Uncertainty about the risk of COVID-19 transmission from school reopenings has confounded educational decision-making during the pandemic. Research on this topic has been affected by research design complications and a lack of data. In Back to School: The Effect of School Visits during COVID-19 on COVID-19 Transmission (NBER Working Paper 28645 ), researchers Dena Bravata , Jonathan H. Cantor , Neeraj Sood , and Christopher M. Whaley overcome several of these challenges to demonstrate that school reopenings on average cause a small rise in infection rates.
One difficulty in assessing the impact of school reopenings is the lack of consistent, nationwide data on school reopenings. The researchers address this issue by measuring actual movements in and out of school buildings, as tracked by mobile phones and reported by SafeGraph. This approach provides a measure of school reopenings, capturing the wide array of remote, in-person and hybrid schooling formats that school districts have employed during the pandemic. Their measure — the year-over-year change in the natural log of school visits in each county and week of 2020 — can be interpreted as the percentage change in school visits relative to the prepandemic benchmark.
Another analytical challenge in evaluating the impact of school reopenings on COVID-19 transmission is that school reopenings respond to local conditions, with schools more likely to open in areas experiencing low infection rates. The researchers address this concern by using household-level medical claims data, collected by Castlight Health. They compare the infection rate for households with school-aged children — who are more likely to face elevated transmission due to school reopenings — with that for households without school-aged children. Households without school-aged children provide a crucial control for local infection rates that are not directly attributable to school reopenings. The researchers note that, because their measure of infection rates relies on medical claims data, it may exclude some mild and asymptomatic cases.
In light of the incubation period for COVID-19, the researchers examine the relationship between their school visit measure and infection rates two weeks afterwards. Their analysis shows that increased visits to schools lead to a subsequent rise in diagnoses among households with school-aged children, relative to other households in the same counties and weeks. Overall, the magnitude of the increased transmission is modest. Specifically, a shift from the 25th percentile of school visits to the 75th percentile of school visits leads to a 0.0003 percentage point (or 3 in 10,000 persons, about 3 percent of the average infection rate) increase in the risk of COVID-19 infection in households with school-aged children.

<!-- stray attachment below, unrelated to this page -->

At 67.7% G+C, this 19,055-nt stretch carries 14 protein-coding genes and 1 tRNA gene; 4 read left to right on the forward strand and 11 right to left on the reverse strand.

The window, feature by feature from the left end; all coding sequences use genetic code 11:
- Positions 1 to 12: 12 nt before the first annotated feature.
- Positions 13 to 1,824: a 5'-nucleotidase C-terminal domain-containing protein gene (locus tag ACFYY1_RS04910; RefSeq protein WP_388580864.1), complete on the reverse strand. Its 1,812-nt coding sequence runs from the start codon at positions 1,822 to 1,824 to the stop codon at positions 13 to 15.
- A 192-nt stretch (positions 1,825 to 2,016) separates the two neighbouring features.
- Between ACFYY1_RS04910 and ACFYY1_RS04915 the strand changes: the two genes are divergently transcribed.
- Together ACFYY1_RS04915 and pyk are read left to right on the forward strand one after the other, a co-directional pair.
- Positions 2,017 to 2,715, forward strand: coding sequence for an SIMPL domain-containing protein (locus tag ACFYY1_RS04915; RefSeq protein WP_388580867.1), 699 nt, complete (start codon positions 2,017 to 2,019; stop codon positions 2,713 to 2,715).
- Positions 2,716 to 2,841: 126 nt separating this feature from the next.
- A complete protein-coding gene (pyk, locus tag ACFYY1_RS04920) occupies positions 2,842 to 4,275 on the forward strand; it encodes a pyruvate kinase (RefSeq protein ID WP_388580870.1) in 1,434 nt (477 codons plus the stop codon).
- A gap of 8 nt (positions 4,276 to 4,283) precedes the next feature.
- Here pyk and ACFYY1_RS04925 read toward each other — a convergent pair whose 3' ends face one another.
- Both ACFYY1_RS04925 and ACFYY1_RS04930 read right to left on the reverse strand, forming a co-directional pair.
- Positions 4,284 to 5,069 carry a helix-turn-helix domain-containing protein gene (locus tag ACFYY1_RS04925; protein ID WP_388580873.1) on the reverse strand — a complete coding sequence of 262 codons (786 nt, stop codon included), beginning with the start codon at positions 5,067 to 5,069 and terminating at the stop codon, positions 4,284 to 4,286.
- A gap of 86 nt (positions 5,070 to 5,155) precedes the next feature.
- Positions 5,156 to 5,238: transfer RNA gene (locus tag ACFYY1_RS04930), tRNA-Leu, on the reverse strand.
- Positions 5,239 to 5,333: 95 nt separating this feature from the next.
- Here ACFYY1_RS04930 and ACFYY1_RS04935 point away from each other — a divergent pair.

School reopenings have slightly larger effects on pediatric diagnoses, but adults are also affected. These results suggest that school reopenings generate within-school transmission between children, as well as within-household transmission from children to adults. There is no evidence of increased infection rates for households headed by school employees.
The modest overall effect on infection rates masks important heterogeneity in the impact of school reopenings. As the figure shows, the impact varied over time, with substantially larger effects in the latter months of the year when overall infection rates in the US were relatively high. The impact is also concentrated in lower-income counties, suggesting socioeconomic disparities in the health consequences of school reopenings.
This research sheds important light on the magnitude of the health risks associated with increased school visits. As policymakers consider reopening strategies, these costs must be weighed against the educational and social benefits of in-person schooling.
The researchers acknowledge financial support from the National Institute on Aging Grant K01AG061274 and the Conrad N. Hilton Foundation.